What is Privet Poisoning?
Privet is a genus of shrubby, evergreen plants indigenous to Europe and parts of Asia. Most species produce white flowers followed by small black berry-shaped fruit. Common privet, Ligustrum vulgare, is native to Europe and was the first plant to be called by this name as far back as the Roman naturalist and philosopher, Pliny the Elder. It was a popular hedge plant in Elizabethan England, but was later supplanted by a species from Japan, Oval leaf privet (L. ovalifolium), which remains more strongly evergreen in the winter. Other types of Asian privet have been introduced as ornamental garden plants in North America, and many have been designated invasive species in the southern US.
Privet berries are poisonous for dogs as well as humans and the leaves can be even more toxic in large quantities. Toxicity is due to the presence of terpenoid glycosides. Symptoms are typically limited to gastrointestinal upset with vomiting, diarrhea, and loss of appetite, but large doses can raise the heartrate and make dogs weak and uncoordinated. Fatal poisoning is possible, but rare since dogs don’t usually consume leaves and berries in large quantities. It’s a good idea to get treatment if more than a few privet leaves or berries have been ingested.
Privet is an evergreen shrub that is commonly grown as a garden hedge plant. All parts of the plant are toxic to dogs in large doses. Symptoms are usually limited to gastrointestinal upset, but fatalities are possible with large doses.
Symptoms of Privet Poisoning in Dogs
These are the symptoms you will see if your dog eats privet.
- Poor appetite (anorexia)
- Lack of coordination
- Increased heart rate (tachycardia)
- Increased respiration (tachypnea)
These are the most common types of privet found in North America. Toxicity is best documented with L. vulgare and L. ovalifolium.
- Ligustrum vulgare (common or European privet) grows wild in Europe but is also cultivated as a garden hedge plant
- Ligustrum ovalifolium (oval leaf privet, California privet, garden privet) is a Japanese variety, the most common species used for ornamental hedges
- Ligustrum sinense (Chinese privet) was introduced as a hedge plant in North America, now listed as an invasive species in many southern states
- Ligustrum japonicum (Japanese privet) is also grown as a hedge plant
- Ligustrum quihoui (waxy leaved privet) is native to Korea and China but naturalized in the southern United States where it has become an invasive species
Causes of Privet Poisoning in Dogs
These are some of the risk factors for privet poisoning.
- Privet hedge in your garden can be easily accessed by your pet
- Privet growing wild around your house or where you walk your dog may present an opportunity for consumption
- Dogs that like to eat berries cannot differentiate between poisonous and non-poisonous
- Dogs that like to chew on leaves and greenery may ingest significant amounts leading to toxicity
- Small dogs cannot easily process the toxins through the body
Diagnosis of Privet Poisoning in Dogs
Privet poisoning is usually diagnosed because the owner saw their dog eat this plant. Finding remnants of berries or leaves in the mouth can also be a helpful indication. Symptoms of toxicity are not very specific, but this is a good plant to consider if your dog is vomiting or showing other signs of poisoning.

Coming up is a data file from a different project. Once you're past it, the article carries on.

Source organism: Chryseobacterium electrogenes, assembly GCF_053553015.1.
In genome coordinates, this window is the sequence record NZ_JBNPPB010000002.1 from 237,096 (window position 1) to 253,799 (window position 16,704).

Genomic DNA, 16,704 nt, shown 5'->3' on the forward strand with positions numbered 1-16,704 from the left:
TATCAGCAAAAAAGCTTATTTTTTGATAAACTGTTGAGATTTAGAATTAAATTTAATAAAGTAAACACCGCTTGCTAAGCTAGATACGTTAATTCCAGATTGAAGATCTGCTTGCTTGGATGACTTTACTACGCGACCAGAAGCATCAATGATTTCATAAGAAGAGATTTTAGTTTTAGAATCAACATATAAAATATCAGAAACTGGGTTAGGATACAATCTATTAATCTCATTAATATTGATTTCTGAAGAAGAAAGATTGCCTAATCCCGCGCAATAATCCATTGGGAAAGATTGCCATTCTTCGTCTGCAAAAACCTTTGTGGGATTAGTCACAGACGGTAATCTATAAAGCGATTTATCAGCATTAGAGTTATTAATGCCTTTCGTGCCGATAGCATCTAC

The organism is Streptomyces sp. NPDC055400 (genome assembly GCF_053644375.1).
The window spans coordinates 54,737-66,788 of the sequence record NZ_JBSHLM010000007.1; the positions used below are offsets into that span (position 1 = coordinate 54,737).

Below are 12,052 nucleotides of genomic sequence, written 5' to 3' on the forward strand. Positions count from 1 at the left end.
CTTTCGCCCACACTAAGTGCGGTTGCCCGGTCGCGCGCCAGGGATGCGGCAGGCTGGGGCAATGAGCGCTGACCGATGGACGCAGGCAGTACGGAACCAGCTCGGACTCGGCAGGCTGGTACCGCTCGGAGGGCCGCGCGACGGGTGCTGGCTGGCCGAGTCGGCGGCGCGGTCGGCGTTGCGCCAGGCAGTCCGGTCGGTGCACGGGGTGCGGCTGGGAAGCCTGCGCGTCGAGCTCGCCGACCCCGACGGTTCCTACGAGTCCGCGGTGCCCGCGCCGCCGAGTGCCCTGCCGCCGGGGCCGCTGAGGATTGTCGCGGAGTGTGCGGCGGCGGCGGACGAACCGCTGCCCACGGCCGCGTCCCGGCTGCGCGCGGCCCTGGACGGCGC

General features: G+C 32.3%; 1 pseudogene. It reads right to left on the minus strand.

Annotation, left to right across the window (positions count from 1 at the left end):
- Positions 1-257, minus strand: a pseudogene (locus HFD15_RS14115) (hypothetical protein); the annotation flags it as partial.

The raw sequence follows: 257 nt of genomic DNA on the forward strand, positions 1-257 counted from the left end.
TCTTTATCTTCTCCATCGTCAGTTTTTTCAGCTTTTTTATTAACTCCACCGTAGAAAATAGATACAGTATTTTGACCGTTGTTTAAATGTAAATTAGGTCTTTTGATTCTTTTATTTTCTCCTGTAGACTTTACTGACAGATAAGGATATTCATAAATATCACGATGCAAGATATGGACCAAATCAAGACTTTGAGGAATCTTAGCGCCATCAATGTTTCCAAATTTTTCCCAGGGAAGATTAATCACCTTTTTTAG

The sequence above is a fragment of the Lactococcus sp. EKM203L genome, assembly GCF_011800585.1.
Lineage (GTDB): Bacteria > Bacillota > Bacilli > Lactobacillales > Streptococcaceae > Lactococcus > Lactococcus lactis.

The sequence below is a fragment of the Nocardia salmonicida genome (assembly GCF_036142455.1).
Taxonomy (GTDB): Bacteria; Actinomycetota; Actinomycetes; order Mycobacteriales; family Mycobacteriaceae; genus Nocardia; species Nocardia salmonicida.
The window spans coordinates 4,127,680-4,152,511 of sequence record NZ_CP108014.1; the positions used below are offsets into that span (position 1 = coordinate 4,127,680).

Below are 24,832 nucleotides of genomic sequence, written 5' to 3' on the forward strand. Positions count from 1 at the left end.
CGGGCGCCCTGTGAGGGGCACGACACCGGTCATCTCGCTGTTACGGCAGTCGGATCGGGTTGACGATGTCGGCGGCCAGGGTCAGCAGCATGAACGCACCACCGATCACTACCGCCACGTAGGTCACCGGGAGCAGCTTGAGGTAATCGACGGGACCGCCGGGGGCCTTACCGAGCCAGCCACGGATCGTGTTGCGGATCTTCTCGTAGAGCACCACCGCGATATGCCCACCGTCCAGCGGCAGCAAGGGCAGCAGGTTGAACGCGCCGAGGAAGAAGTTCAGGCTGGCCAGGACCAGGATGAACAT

Call an emergency veterinary clinic or a poison helpline if your dog has eaten privet. Be ready with as much information as you have about the plant, as well as the size and weight of your dog, and your best estimate as to how much was ingested. It’s a good idea to get in-office treatment if a large amount was eaten, especially if your dog has not yet vomited the plant material.
Treatment of Privet Poisoning in Dogs
For immediate treatment, rinse your dog’s mouth with milk or water and try to encourage him to eat some food or to drink fluids. If your dog vomits, this will help to reduce absorption, but don’t actively induce emesis unless recommended by a professional. Some toxic substances can cause re-exposure when they are vomited.
Veterinary treatment will include inducing emesis or even gastric lavage under anesthesia in severe cases. Activated charcoal may be given to limit the availability of toxic terpenoids in the stomach. Cathartic medication will also help to move the plant material through the system faster and further reduce absorption. Other symptoms will be treated as needed. Intravenous fluids may be necessary for dehydrated dogs. Weakness and lack of coordination may be treated medically. Heart medication and additional oxygen may be necessary to stabilize heart rate and respiration.
Recovery of Privet Poisoning in Dogs
Most dogs recover from privet poisoning with no further adverse effects. Life-threatening symptoms are limited to large doses or very small dogs, and most are treatable with prompt veterinary attention. Your dog’s exact prognosis can be best assessed by a professional.
Re-exposure will be a problem if your dog continues to eat berries or leaves from the privet plant. Some dogs may learn to avoid the plant after one negative experience, but others will fail to make this association. Plant non-toxic grasses and encourage your dog to eat these rather than the privet hedge. If privet poisoning is a frequent problem, consider replacing the hedge with something that is safer for your dog.